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Life in Moscow Crude and Simple 8#

Arbat Street and Vozdvizhenka Ulitsa


After more than two months out of the urban rhythm of Moscow, finally I had my opportunity to review it. Last Thursday I had a day off from my job in the kindergarten and besides, earlier that week the mayor had announced the end of some isolating restrictions, specially the QR code control which wouldn’t allow anyone to go out on the streets of Moscow for the pure purpose of wandering and photographing.

Anyway, things changed and freedom has returned partially. I was in need of a visit to the center in order to have my haircut, visit the bank and buy new accessories for my camera. I went to my favorite store and got two new lenses and just as I left the store I headed to Arbat Street, to try some shots with the new lens and naturally to make the content that I needed.

Arbat street is one of the most famous streets of Moscow. The walking boulevard features lots of restaurants and souvenirs shops, so that in normal times it is absolutely ordinary to see a enormous amount of foreigners passing here. Vozdvizhenka Ulitsa is the one that starts in from of one of the towers of the Kremlin, near the National Library of Lenin and goes up till Arbat and New Arbat street.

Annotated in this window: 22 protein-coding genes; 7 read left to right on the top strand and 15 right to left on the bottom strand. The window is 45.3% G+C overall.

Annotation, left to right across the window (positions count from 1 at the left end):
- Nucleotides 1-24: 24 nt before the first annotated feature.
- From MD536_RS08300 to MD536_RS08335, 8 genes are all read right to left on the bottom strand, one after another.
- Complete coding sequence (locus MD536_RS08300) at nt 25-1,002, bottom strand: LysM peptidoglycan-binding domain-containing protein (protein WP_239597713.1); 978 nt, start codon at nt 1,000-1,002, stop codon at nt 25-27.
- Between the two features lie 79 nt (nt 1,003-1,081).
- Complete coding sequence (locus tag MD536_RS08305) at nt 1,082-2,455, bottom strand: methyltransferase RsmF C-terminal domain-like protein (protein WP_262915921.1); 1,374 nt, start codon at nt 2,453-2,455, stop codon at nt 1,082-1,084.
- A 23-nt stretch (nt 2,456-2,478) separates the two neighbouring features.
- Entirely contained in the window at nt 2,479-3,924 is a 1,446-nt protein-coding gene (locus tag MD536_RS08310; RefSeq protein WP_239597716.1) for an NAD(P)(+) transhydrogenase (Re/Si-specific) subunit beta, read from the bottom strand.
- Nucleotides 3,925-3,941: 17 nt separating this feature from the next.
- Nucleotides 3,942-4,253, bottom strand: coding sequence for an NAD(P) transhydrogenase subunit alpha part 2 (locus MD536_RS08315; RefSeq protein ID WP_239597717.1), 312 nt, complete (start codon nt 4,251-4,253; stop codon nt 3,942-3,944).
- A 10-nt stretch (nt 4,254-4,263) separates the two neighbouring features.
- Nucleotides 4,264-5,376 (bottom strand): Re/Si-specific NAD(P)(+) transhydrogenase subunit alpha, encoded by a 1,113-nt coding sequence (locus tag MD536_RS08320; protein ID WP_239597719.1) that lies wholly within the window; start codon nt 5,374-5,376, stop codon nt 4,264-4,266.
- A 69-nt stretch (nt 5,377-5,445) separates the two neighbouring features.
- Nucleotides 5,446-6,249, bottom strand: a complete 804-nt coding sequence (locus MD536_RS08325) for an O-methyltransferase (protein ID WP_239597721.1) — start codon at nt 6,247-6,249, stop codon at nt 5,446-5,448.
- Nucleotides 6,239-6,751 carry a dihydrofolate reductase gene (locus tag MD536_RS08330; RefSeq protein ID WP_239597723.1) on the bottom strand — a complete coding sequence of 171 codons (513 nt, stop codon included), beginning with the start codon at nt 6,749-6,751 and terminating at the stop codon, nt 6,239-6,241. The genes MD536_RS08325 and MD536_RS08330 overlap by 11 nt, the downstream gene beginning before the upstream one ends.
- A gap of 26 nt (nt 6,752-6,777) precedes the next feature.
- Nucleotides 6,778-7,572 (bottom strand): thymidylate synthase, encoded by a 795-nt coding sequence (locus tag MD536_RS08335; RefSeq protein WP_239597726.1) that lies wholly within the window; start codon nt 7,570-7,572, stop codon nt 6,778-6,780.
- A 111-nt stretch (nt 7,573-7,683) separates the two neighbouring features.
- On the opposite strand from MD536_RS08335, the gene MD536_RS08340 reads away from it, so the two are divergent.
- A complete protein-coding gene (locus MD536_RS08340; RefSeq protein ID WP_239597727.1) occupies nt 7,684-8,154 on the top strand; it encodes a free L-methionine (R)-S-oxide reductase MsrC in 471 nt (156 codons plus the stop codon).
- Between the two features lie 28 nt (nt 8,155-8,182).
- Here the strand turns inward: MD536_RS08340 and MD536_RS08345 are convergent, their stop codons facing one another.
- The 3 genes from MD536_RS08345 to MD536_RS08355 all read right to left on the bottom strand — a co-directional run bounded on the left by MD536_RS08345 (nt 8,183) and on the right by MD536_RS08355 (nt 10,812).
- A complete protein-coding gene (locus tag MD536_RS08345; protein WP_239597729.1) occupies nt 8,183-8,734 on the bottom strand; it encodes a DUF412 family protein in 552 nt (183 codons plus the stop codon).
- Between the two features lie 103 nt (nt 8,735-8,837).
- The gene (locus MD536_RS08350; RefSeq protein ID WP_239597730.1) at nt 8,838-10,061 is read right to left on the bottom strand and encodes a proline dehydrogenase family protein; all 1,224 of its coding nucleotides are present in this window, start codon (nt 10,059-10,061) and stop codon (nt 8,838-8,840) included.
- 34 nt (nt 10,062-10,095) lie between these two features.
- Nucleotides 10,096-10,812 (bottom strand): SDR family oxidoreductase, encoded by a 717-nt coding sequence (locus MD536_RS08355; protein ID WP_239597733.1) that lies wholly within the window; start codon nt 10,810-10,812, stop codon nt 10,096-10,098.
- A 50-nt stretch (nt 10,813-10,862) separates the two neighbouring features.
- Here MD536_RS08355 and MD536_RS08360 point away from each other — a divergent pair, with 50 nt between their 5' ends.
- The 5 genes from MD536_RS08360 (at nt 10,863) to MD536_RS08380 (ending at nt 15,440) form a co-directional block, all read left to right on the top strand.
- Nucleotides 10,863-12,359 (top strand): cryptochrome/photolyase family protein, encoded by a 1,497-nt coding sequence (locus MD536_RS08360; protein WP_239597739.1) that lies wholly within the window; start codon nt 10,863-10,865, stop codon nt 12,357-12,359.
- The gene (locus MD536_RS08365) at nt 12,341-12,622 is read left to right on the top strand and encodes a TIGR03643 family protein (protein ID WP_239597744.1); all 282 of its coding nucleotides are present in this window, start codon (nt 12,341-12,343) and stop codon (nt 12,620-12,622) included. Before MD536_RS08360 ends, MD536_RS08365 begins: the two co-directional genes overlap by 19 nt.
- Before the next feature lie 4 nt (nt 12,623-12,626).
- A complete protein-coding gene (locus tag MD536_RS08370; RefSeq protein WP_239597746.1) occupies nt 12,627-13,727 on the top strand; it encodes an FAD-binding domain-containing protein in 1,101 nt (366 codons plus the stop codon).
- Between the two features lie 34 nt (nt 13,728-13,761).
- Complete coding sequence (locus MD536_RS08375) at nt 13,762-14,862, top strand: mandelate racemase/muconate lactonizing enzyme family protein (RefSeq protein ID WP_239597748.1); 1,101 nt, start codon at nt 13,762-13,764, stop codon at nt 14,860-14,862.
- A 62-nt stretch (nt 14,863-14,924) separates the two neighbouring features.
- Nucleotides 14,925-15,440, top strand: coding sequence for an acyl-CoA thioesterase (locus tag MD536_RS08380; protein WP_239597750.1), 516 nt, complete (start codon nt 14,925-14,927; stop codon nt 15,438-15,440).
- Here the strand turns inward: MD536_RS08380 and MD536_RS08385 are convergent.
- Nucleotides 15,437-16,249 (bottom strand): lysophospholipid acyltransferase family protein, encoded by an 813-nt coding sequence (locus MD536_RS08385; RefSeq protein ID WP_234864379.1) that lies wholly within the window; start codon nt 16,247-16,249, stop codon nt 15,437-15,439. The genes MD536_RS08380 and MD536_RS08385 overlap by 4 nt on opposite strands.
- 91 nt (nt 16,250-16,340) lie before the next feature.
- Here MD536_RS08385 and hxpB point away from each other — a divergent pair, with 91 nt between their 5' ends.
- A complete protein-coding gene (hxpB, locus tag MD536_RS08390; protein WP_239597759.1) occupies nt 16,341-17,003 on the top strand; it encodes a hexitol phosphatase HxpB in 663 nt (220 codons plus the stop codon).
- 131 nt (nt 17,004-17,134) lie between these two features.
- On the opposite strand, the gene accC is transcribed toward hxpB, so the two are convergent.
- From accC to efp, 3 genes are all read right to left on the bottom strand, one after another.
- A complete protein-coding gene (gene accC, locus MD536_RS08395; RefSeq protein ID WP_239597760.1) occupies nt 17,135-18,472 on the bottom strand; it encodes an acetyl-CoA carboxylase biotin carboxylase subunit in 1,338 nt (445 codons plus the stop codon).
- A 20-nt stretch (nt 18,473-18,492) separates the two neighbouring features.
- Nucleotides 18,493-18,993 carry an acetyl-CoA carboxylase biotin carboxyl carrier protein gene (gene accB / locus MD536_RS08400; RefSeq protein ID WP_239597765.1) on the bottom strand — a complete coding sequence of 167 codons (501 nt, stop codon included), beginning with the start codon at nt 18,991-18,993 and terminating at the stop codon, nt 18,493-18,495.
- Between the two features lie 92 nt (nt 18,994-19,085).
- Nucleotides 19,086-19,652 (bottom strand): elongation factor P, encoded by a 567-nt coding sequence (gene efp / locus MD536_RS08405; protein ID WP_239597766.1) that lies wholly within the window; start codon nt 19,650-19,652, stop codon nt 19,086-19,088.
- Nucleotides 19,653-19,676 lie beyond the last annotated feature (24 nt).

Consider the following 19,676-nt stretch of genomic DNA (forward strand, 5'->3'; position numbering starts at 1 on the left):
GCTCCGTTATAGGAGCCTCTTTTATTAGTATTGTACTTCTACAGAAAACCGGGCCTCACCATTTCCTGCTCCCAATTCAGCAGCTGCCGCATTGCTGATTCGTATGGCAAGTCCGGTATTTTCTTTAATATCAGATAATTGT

Not only the photos serve as a way to have a more clear perception of what Moscow looks like, it also might state that despite the pandemic most of what Moscow used to be has been kept just the same. What you will probably notice tho is that restaurants are closed and this way you don’t see the decks with tables and chairs, full of people, stretching out onto the streets. That’s a major change for a boulevard such as Arbat.

Arbat is also known for being a space where lots of artists, from drawers to musicians come to expose their talent and make profit out of it. It is by the way the best place I know to see Russian art being manifested. Just to picture my experiences, more than once I saw here teenagers playing classical music in violins or other young students reciting Russian literature to the crowd.

A friend on my day off texted me and said that 2020 was a horrible year. I can’t see it this way. I can agree that 2020 brought us an unprecedented challenge and that most of us realized how unsustainable our life standards are. Many of us had dreams stolen and broken and it is justifiable to be completely pissed off by that. However, the world hasn’t stopped and everyday, no matter what, we’re asked to make our moves and survive, keep on and stick to the changes that were imposed. One of the greatest virtues of human beings is the capacity to accept the fate of what is gone and restart a new story with total positivity and determination. If we don’t pay for dreaming, that means we are supposed to do it as much as we can. Cling to one and this time give it the structure hat no pandemic will ever damage.




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